Leaving Home

The same bird – the one that says “Jimmy, Jimmy, Jimmy Choo”, is driving me crazy here too. I’ve never been able to catch the thing in my binoculars either in Washington or here in Vermont.
That’s one teeny frustration, and I wish it were the only one. Fitting that my friend Susan’s book called “The Stager” comes out in a few days, since we are having to do what a stager does, which is make a house look like nobody lives in it. At the same time it has to be beckoning and spotless, a blank canvas of a gorgeous and/or irresistible color that the buyer can’t wait to get her hands on.
Achieving this is probably near the bottom of the list of things I’m good at. I’m a good cleaner once I get started, but I rarely get started and I have a high tolerance for dust and dog hair. Having strangers look in my closets is like having a bad accident while wearing dirty underwear, a circumstance my mother always told me was the worst thing that could happen in this life.
Oh god, what if they punish you in the next life for disorderly closets.
Our real estate agent came to take pictures today while we drove around the dreamy, fragrant countryside of southern Vermont.
The wild lupines are fading but there are yellow daisies everywhere, white daisies too, wild columbine, Queen Anne’s Lace, tiny magenta pinks, escaped blue geraniums, milkweed, and the last of the lady slippers. There’s been a lot of rain so the mountain streams are fulsome and clear. The real estate agent suggests a thorough cleaning of the whole house.
I don’t want to sell this house. I don’t even want strangers coming here and murmuring about all the work there is to do. We already filled a Dumpster with precious stuff that had my grandchildren’s dna all over it. Now all that precious stuff, puzzles and games and drawings, along with ruined mattresses and limp inflatables, are in a landfill in Canada and the remaining humans – my husband and me – can’t stand each other. The dogs are sullen, sensing unwelcome change. They break my heart.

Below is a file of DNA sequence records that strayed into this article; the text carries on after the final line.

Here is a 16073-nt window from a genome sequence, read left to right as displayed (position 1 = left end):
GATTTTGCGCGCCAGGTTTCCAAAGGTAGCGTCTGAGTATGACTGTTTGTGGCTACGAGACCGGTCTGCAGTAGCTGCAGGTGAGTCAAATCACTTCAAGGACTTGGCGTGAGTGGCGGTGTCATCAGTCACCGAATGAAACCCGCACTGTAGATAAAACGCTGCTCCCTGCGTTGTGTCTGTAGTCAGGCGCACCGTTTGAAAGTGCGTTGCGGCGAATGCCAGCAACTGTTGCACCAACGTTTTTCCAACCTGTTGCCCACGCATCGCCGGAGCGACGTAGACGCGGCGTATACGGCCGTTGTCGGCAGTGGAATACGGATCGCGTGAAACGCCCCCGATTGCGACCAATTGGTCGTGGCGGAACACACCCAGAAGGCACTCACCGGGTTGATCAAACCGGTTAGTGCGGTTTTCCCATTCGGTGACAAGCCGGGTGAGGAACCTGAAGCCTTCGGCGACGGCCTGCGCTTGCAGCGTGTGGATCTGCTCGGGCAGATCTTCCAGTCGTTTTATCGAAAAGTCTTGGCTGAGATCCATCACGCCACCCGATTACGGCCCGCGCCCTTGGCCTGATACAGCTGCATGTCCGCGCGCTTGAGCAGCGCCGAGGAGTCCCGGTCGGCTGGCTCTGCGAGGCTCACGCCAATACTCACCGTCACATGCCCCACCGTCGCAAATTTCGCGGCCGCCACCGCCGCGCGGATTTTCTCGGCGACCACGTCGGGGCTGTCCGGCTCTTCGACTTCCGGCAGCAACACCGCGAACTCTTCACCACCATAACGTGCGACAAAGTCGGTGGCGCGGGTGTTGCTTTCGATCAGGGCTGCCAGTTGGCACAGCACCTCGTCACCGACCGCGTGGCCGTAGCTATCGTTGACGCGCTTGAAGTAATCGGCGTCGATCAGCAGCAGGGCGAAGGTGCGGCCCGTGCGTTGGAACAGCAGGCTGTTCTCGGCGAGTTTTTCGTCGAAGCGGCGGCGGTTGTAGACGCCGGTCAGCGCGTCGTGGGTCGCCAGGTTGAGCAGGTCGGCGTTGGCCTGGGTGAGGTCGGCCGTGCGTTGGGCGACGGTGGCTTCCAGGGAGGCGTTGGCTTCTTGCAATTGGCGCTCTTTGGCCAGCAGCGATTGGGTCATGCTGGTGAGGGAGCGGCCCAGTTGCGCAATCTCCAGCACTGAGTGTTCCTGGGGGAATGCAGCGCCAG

I let them sleep on the couch. I let them sleep in the chairs and on the beds. I let them shed. I let my grandchildren bring great armloads of sheets and blankets into the living room so they can sleep there together. The sheets and blankets leave the living room but I never know where they’re going to go.
All I really wanted to know, all I care about, is that my grandchildren, who are mostly teenagers, wanted to stay up most of the night giggling and talking and then go to sleep in the chairs. If the sheets make it to the laundry room, or even to my attention, I will wash them, dry them and fold them and put them somewhere.
The worst of it is that I have no right to whine about this loss. I am a lucky little girl, as my mother used to tell me. And surely that’s true.


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